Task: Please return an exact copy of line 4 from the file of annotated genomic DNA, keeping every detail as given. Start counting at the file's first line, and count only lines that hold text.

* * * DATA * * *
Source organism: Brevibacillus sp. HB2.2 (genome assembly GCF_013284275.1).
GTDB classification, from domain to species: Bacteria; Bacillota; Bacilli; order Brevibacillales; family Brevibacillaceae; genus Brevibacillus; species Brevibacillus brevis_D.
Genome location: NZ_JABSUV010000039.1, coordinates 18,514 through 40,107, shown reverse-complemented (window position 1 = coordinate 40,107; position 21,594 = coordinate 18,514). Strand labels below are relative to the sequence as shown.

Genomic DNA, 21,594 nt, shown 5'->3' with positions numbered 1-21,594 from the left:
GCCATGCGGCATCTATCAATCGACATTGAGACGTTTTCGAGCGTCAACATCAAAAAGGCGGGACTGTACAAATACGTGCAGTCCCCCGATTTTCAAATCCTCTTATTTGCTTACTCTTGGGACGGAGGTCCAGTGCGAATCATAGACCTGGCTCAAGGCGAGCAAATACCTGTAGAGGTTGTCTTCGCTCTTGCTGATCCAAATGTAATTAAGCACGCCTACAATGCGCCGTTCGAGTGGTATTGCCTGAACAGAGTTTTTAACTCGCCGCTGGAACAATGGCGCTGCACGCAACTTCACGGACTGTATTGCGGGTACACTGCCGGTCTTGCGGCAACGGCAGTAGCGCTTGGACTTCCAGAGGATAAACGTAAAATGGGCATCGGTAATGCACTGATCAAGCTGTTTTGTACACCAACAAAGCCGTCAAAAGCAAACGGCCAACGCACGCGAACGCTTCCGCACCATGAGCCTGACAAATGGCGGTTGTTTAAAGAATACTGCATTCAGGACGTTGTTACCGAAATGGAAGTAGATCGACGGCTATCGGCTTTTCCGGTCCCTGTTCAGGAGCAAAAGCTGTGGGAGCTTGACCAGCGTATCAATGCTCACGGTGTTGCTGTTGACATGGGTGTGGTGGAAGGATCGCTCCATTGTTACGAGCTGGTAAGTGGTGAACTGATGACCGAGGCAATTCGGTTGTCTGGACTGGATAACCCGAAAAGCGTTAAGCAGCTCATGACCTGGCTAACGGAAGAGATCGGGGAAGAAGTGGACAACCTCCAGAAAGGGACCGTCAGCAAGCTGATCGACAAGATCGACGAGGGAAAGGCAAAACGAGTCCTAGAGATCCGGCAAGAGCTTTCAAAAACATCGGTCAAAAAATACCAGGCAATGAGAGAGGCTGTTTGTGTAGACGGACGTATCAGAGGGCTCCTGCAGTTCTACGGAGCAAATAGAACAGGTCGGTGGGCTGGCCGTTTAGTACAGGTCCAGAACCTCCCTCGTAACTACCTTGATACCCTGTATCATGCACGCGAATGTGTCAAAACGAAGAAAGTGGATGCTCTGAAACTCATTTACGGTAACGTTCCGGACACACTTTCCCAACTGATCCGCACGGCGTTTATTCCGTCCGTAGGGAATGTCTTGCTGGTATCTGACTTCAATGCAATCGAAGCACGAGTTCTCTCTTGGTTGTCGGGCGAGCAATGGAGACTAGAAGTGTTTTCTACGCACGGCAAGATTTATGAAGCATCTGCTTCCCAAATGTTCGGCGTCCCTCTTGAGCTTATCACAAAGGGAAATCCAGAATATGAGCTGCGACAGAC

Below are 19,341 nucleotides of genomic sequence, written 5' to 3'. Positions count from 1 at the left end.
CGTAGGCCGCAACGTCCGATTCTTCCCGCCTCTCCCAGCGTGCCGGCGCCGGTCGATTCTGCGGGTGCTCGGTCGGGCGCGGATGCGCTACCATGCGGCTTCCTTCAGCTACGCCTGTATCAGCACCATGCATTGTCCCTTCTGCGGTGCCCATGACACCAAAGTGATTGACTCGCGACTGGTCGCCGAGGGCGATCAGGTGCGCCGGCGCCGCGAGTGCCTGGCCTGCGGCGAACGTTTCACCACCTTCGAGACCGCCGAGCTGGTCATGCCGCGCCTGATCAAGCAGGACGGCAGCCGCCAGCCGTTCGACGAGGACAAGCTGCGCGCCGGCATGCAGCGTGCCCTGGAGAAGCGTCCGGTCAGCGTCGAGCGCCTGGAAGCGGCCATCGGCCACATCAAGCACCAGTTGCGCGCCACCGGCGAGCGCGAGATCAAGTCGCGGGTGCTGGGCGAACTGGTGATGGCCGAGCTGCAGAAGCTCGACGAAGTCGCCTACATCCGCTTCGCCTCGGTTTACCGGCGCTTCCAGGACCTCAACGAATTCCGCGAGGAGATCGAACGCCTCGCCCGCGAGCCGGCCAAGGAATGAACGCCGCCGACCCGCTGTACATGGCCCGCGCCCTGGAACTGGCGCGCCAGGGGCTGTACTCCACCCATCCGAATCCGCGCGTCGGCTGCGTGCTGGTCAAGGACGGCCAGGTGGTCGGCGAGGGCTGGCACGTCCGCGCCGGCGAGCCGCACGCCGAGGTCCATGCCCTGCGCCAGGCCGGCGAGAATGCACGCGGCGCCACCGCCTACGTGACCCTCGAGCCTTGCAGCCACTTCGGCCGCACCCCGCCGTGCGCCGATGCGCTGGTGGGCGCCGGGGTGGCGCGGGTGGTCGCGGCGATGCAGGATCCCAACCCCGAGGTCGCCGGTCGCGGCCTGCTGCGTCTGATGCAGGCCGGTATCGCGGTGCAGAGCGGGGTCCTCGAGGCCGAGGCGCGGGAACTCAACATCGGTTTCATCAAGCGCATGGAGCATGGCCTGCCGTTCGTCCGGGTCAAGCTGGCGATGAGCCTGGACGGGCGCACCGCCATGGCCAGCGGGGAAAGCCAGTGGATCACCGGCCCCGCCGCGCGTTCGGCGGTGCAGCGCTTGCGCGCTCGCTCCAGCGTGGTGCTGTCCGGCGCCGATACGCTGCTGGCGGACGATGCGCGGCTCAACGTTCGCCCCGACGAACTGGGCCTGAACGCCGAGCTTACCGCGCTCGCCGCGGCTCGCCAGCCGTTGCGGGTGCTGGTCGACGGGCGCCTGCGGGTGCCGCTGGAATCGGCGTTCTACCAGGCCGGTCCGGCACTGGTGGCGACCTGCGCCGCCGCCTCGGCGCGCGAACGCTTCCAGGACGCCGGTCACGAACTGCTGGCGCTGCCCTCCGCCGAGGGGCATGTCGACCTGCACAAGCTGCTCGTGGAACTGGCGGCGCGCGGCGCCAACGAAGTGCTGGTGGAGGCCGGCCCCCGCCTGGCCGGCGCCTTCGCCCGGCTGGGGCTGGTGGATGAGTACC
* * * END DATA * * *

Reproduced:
Genomic DNA, 21,594 nt, shown 5'->3' with positions numbered 1-21,594 from the left: